Sarkozy denied that the demands on Berlusconi represented an IMF coup, saying: "We never wanted to change governments, either in Greece or in Italy. That is not our role, that is not our idea of democracy, but it's clear that there are rules in Europe and if you exonerate yourself from these rules you exclude yourself from Europe."
Berlusconi, facing defections from his own party, insisted he had invited the IMF to offer advice. Berlusconi said on Friday he had rejected an offer of funds from the IMF – "I don't think Italy needs that" – and said his country was more solid than France or the UK.
British officials privately admit that potential economic collapse in Italy is now the single biggest concern gripping world leaders. One said: "We cannot have the Italians meeting in crisis every three days. We need some action."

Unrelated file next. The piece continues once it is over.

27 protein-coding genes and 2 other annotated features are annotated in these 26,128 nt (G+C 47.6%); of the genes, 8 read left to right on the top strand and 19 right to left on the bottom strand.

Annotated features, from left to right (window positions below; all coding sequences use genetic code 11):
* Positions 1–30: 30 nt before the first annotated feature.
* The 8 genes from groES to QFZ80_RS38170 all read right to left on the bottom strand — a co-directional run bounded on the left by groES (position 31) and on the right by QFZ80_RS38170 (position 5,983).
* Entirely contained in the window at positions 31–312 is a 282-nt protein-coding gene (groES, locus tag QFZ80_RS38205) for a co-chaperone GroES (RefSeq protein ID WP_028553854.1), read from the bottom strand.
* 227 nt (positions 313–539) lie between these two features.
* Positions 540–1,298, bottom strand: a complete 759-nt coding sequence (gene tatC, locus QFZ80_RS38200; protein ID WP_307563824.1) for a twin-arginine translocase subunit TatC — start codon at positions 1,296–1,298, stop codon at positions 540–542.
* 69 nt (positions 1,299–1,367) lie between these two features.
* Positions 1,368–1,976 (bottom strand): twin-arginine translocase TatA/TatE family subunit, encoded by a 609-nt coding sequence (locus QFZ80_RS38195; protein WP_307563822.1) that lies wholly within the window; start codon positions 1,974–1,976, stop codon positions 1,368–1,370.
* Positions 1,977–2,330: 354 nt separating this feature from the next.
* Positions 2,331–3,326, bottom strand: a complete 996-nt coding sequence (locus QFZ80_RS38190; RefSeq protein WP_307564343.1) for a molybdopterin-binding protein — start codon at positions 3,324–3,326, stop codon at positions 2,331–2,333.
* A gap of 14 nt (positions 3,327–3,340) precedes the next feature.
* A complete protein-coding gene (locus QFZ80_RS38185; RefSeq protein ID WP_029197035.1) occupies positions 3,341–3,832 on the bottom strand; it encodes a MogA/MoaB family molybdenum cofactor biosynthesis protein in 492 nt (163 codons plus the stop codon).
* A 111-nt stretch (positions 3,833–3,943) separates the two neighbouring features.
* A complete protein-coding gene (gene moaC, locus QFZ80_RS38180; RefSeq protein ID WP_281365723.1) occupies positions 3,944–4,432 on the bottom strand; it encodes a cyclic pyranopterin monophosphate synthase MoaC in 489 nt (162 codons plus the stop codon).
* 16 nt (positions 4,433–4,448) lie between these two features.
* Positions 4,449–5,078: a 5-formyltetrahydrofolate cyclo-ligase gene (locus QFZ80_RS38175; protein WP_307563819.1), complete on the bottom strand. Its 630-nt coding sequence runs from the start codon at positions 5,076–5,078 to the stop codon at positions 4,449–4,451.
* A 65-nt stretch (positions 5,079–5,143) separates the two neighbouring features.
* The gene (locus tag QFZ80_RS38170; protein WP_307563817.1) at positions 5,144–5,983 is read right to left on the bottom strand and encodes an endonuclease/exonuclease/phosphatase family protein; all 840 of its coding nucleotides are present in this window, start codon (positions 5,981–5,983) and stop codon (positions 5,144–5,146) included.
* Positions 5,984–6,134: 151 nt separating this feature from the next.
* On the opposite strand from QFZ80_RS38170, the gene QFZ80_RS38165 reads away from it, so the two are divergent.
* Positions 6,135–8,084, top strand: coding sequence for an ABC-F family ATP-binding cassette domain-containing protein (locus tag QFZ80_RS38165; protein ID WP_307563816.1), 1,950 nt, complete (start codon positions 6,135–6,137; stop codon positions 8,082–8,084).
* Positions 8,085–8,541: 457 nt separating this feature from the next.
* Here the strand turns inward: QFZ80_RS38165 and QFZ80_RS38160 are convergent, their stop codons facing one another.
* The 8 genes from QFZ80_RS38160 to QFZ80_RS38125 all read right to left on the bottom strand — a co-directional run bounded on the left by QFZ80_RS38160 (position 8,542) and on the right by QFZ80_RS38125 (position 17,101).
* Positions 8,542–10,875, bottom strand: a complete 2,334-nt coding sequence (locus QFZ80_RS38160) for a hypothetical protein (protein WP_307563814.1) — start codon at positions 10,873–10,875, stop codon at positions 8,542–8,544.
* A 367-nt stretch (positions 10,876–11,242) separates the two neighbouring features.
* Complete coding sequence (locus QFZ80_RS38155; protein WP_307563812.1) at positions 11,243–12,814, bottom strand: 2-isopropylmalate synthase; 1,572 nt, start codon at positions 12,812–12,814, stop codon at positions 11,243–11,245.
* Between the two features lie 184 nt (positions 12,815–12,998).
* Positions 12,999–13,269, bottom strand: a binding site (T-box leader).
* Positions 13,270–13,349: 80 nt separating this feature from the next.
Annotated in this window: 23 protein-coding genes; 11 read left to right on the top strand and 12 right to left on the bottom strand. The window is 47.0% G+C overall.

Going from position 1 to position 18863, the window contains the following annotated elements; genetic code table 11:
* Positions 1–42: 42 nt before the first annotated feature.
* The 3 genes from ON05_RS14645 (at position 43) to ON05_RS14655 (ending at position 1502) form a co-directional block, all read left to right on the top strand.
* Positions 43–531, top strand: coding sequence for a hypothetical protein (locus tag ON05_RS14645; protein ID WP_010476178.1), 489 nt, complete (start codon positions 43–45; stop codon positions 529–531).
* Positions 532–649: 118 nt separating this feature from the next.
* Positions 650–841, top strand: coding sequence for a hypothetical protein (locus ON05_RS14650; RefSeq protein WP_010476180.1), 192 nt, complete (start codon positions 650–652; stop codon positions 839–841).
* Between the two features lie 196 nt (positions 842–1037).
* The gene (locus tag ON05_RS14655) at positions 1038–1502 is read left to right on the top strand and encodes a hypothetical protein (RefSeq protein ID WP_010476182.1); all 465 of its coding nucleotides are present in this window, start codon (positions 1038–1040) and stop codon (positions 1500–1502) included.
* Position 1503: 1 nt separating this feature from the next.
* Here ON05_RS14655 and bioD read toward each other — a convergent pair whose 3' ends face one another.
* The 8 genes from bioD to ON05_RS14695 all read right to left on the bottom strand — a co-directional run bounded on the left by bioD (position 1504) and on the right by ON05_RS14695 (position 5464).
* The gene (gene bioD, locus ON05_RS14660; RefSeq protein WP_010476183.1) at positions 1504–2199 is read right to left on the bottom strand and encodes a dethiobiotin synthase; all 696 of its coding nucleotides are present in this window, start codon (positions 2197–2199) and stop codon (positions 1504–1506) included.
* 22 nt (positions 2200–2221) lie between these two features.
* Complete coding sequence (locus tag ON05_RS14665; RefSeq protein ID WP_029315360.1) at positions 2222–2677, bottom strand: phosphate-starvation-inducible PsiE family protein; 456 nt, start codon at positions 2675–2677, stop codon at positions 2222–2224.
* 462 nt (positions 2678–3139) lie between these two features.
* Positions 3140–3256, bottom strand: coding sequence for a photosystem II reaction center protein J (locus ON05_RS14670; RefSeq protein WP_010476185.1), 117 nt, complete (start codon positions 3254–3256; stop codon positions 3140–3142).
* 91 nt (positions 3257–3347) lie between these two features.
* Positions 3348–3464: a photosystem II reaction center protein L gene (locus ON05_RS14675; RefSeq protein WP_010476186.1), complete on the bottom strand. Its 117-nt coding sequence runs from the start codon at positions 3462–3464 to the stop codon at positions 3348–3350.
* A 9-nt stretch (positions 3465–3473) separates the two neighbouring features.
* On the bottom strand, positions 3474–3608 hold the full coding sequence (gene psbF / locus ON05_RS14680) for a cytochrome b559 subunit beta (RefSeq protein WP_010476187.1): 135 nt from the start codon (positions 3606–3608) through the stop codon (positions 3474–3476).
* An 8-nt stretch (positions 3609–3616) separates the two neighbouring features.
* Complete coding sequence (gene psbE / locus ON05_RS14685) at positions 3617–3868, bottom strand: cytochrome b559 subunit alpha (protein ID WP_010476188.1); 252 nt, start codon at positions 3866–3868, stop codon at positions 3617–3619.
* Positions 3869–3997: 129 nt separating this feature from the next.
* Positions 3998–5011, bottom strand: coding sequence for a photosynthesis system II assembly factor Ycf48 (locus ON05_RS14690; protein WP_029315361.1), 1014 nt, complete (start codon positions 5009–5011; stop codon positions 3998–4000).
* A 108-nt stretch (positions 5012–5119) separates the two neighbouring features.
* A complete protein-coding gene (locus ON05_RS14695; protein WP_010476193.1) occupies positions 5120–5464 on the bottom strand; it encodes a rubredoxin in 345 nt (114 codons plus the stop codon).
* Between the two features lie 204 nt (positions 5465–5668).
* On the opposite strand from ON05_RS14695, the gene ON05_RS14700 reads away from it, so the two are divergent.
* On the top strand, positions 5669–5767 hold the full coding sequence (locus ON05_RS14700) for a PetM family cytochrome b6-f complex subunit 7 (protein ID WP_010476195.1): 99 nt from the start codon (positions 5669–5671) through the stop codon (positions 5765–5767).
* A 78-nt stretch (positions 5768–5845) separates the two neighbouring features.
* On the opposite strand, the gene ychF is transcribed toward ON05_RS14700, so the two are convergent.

The UK government will now focus on urging its European partners to make progress, and will continue to support extra cash for the IMF. Cameron said he would not need UK parliamentary approval for this as the Commons has already agreed to an increase that would cover the proposed UK additional contribution.
The EFSF has €440bn ($608bn) available to lend, of which roughly half is expected to be consumed by bailouts of Ireland, Portugal and Greece. Italy has nearly €2tn in debt outstanding.
The European Central Bank has purchased Italian debt since August, but will not carry on doing so indefinitely. The need to bolster the EFSF has led the EU to pursue countries outside the euro zone with surplus cash, such as China.